Alfredo Campoli was born in Rome the only child of Romeo and Elvira Campoli. Both his parents were professional musicians – his mother a well-known opera-singer, his father a violinist working in the theatre, mainly at Costanzi and La Scala opera houses. At Elvira’s suggestion, the family moved to England in 1912 which became their home for the rest of their lives. Alfredo’s only teacher was his authoritative father who shaped his son into an outstanding musician and artist. Indeed, at the young Campoli’s debut in 1923 at Wigmore Hall one of the critics pointed out that it was ‘not as a prodigy but as a mature artist’ that the sixteen-year-old violinist came before his audience. A brilliant career seemed assured.
However, the dark clouds of the Great Depression were gathering and to make matters worse for musicians the advent of the ‘talkies’ heralded the disappearance of orchestras, ensembles and soloists from the cinemas which hitherto had offered professional work to countless musicians engaged to provide ‘continuity’ to the soundless dramas on the screen.
Nothing could be more dire for a young man on the verge of a concert career. The only musical opportunity for Campoli was to join the ever-lengthening lines of extremely gifted classically trained performers hoping to play in the London restaurants.
Paradoxically, even in the depths of the Depression music was burgeoning in the so-called ‘palm court orchestras’ and restaurant ensembles. With Campoli’s natural gifts and cheerful disposition, he soon became the Leader of London’s Light Music, his ‘Alfredo Campoli and his Salon Orchestra’ (amongst his many ensembles) being heard constantly on radio and recordings. But, with the advent of war Campoli was faced with another hurdle: he found himself classed as an enemy alien, his father never having taken out British citizenship. At least he was not interned, but the BBC closed its doors to him and what performances came his way from other organisations were at first restricted to ‘anonymity’. Yet, as the war progressed most restrictions on him were gradually lifted and his contribution to the war effort through his performances were even recognised by an official award! It now seemed that after the war, nothing would prevent him from resuming his goal to be a classical musician, and to this end he devoted hours of intense practice acquiring an enormous repertoire of classical and modern works. Yet his extraordinary success as a ‘light music performer’ seemed to stand in the way of achieving his goal.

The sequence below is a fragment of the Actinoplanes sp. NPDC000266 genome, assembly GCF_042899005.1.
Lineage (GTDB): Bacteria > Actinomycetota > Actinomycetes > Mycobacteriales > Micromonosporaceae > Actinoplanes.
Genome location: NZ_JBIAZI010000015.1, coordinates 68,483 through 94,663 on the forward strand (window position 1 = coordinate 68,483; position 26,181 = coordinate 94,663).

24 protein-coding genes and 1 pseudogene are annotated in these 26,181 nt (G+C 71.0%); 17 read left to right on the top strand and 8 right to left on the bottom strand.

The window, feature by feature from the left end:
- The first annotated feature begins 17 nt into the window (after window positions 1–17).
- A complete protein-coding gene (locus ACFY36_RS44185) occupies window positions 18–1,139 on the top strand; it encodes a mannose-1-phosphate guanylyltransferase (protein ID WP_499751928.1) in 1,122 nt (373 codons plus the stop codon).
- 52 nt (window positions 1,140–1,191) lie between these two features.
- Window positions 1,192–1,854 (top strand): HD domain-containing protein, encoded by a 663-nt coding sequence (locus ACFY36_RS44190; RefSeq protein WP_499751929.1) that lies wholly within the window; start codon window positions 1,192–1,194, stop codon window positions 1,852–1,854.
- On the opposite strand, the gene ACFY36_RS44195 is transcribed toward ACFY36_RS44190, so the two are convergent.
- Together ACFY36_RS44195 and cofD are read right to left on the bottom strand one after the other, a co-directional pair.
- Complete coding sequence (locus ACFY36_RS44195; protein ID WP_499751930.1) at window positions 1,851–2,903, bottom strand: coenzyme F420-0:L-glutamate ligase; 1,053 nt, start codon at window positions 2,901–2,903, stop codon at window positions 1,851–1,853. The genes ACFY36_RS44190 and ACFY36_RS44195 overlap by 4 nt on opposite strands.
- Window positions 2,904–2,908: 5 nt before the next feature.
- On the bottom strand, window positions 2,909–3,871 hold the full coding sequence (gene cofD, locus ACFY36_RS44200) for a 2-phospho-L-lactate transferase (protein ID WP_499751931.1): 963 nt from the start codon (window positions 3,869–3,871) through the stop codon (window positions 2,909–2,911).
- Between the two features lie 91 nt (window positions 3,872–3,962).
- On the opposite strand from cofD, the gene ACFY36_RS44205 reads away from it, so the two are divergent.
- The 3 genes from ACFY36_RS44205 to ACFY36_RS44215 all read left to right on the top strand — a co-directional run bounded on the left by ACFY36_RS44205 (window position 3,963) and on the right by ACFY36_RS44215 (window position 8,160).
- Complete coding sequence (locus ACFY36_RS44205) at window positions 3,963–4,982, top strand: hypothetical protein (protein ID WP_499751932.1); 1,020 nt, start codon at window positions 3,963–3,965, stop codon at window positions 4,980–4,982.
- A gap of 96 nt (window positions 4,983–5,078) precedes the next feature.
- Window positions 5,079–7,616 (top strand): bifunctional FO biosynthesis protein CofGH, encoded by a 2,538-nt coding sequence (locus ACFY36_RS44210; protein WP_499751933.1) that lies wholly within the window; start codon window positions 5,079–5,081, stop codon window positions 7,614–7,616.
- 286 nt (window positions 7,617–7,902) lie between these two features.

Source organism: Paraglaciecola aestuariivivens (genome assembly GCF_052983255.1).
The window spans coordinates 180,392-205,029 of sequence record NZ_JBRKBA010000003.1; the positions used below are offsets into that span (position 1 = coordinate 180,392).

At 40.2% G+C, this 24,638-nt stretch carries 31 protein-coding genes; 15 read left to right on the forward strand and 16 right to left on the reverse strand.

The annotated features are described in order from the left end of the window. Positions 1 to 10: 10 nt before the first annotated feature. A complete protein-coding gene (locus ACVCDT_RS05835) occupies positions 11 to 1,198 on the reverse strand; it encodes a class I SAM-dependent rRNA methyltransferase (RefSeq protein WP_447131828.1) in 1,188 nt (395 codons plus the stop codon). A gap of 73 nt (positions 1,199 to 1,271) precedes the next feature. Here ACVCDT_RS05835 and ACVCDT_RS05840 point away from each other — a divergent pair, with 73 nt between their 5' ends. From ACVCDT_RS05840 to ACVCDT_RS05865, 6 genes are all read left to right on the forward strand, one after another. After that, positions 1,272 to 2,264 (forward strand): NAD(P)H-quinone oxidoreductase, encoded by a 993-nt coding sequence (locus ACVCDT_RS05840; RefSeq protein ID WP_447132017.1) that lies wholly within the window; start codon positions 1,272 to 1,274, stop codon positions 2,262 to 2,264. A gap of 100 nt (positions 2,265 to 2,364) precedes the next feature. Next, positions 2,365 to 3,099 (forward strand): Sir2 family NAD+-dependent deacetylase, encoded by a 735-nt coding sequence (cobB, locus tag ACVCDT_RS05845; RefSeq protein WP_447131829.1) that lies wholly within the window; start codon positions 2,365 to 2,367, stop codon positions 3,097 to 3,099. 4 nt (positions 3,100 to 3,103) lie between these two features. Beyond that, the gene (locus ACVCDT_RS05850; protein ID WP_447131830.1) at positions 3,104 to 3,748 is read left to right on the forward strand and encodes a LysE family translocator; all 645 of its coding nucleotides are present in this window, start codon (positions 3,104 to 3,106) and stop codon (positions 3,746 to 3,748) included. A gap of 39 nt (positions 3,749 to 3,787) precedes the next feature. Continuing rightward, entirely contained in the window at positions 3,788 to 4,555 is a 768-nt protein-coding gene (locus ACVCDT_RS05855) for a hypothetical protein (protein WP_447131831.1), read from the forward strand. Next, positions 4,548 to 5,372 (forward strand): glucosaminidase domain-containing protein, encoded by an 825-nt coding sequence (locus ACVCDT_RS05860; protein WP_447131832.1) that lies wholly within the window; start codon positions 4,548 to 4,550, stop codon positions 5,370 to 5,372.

For many he was a ‘marked man’. To distance himself from his earlier career it was suggested that he should no longer be known as ‘Alfredo Campoli’ but simply as ‘Campoli’ – and it has been this way ever since.
Not surprisingly, his playing captivated everyone – everyone, that is, except the Music Department of the BBC. Despite glowing reviews over his concert work the BBC – no stranger to musical snobbery – refused his constant requests for engagements at a high level for some five years. But by 1950 wide recognition and constant praiseworthy reviews reveal that Campoli had finally won his place as an international celebrity.
Campoli’s first Decca recording, with The Dorchester Hotel Orchestra, was made on 16 June 1931. He subsequently recorded several sides with his Salon Orchestra (from January 1932), his Grand or Concert Orchestra (1934), his Marimba Tango Orchestra (1935), with a cinema organ, various pianists, a piano trio and as the leader of the Welbeck Light String Quartet (1940). When his first classical recording (encore-style pieces with an unidentified pianist) appeared in October 1931, his reputation rested largely on his light-music performances. His courageous decision to turn again to the concert-stage, fulfilling his ambition since prodigy days, came after World War II and in this Decca remained stalwart. Indeed, Campoli’s decision coincided with Decca’s technical breakthrough – its ‘Full Frequency Range Reproduction’ (FFRR) giving rise to the term ‘the Decca Sound’ and it was in the 1950s Campoli recorded some of his most treasured performances. Almost all the recordings in this series come from this golden decade.
It was also the period when he became well-known known through recitals and concerts in Australia, New Zealand, France, USA and the Soviet Union. Reviewing a concert in London, the reviewer in The Strad gave words that seem to sum up Campoli’s career (although it was still far from over). He spoke of Campoli as the last great exponent of the bel canto style: “There was impeccable judgement of rubato, and phrasing so natural that one could almost hear the violin breathe. Nevertheless, the essence of Campoli’s artistry is none of these things, but rather in rare and indefinable quality of style. It is this that above all else guarantees his place as one of the most remarkable violinists of our time.”
For a detailed study of Alfredo Campoli see David Tunley, The Bel Canto Violin: The Life and Times of Alfredo Campoli 1906–1991 (Ashgate, Aldershot, 1999).